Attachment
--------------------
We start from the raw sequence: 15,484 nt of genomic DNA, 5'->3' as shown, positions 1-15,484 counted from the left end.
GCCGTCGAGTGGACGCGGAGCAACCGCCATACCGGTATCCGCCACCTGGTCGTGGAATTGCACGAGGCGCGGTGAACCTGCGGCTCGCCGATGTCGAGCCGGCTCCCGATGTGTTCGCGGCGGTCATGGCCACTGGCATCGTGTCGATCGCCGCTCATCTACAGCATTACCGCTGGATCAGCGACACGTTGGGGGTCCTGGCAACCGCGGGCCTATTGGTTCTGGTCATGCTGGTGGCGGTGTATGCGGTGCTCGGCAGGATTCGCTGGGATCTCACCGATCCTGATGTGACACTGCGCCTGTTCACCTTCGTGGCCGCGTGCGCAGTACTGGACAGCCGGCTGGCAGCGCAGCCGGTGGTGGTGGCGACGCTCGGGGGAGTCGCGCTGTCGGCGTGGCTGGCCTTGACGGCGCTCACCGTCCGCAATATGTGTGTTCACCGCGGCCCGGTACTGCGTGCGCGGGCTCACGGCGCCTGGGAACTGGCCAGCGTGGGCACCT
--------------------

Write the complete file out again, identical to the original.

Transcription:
We start from the raw sequence: 15,484 nt of genomic DNA, 5'->3' as shown, positions 1-15,484 counted from the left end.
GCCGTCGAGTGGACGCGGAGCAACCGCCATACCGGTATCCGCCACCTGGTCGTGGAATTGCACGAGGCGCGGTGAACCTGCGGCTCGCCGATGTCGAGCCGGCTCCCGATGTGTTCGCGGCGGTCATGGCCACTGGCATCGTGTCGATCGCCGCTCATCTACAGCATTACCGCTGGATCAGCGACACGTTGGGGGTCCTGGCAACCGCGGGCCTATTGGTTCTGGTCATGCTGGTGGCGGTGTATGCGGTGCTCGGCAGGATTCGCTGGGATCTCACCGATCCTGATGTGACACTGCGCCTGTTCACCTTCGTGGCCGCGTGCGCAGTACTGGACAGCCGGCTGGCAGCGCAGCCGGTGGTGGTGGCGACGCTCGGGGGAGTCGCGCTGTCGGCGTGGCTGGCCTTGACGGCGCTCACCGTCCGCAATATGTGTGTTCACCGCGGCCCGGTACTGCGTGCGCGGGCTCACGGCGCCTGGGAACTGGCCAGCGTGGGCACCT